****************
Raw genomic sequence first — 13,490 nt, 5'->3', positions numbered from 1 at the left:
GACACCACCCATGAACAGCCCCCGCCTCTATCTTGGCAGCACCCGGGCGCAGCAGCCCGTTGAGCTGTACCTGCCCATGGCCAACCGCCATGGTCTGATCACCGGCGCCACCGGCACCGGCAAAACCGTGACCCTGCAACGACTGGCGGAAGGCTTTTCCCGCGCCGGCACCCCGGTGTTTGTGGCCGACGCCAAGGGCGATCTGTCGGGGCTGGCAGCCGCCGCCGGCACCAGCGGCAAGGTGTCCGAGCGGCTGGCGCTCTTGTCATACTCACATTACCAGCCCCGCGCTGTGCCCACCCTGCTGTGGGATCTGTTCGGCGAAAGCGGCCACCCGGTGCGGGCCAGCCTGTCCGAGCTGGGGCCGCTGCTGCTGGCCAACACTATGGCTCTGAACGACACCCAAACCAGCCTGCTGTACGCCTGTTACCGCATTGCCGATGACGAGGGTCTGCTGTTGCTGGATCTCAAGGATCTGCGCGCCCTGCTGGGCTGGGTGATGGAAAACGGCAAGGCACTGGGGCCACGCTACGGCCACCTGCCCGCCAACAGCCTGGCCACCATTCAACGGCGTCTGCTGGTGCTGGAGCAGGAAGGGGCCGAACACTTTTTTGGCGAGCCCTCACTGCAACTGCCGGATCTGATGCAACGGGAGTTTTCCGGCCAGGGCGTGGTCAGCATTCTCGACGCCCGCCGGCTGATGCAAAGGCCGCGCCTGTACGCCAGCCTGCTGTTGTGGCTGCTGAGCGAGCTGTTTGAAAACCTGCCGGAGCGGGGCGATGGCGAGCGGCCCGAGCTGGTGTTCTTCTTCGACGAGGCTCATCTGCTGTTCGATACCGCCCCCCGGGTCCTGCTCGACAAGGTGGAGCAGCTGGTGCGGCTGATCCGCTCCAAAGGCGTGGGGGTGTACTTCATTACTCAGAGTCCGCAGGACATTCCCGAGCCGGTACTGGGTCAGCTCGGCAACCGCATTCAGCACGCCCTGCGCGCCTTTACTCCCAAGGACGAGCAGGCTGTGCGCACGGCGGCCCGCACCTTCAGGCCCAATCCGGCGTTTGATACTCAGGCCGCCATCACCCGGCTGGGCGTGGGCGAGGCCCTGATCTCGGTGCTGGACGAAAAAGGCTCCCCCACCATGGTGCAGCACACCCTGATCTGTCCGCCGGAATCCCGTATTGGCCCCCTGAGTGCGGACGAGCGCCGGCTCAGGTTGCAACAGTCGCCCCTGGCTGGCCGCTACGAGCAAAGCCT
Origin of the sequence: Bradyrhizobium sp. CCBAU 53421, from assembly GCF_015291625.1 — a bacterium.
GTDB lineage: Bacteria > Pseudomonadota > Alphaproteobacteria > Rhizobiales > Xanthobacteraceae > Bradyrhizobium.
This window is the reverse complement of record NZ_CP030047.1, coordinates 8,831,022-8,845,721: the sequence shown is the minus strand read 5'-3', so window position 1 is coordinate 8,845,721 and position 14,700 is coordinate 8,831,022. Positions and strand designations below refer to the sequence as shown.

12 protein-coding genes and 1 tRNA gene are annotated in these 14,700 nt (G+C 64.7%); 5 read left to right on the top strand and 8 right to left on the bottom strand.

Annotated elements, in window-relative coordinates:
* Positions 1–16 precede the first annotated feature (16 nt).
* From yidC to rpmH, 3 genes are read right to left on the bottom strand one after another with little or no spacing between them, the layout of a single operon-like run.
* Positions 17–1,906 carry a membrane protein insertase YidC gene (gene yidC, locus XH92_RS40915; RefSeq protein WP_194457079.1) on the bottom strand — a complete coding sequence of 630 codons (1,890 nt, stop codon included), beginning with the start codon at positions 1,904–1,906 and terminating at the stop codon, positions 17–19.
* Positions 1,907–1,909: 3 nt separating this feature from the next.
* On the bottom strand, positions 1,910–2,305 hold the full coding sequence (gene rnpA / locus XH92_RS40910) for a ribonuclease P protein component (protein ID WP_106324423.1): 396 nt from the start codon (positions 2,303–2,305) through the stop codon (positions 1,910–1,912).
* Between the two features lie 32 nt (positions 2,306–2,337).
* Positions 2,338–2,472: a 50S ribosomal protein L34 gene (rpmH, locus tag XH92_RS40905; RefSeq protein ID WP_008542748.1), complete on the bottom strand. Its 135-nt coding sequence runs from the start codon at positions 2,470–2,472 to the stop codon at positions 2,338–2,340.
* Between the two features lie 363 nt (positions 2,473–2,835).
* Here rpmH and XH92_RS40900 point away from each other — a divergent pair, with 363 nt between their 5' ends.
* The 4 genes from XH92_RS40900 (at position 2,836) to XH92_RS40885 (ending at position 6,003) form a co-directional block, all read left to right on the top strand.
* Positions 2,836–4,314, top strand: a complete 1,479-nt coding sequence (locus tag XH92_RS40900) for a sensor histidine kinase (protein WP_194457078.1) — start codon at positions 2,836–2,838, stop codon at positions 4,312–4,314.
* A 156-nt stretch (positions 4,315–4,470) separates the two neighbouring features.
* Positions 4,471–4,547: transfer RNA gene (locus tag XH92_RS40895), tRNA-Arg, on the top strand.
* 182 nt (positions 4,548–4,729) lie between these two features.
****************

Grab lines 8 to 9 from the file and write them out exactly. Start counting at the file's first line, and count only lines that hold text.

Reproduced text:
* Positions 1–16 precede the first annotated feature (16 nt).
* From yidC to rpmH, 3 genes are read right to left on the bottom strand one after another with little or no spacing between them, the layout of a single operon-like run.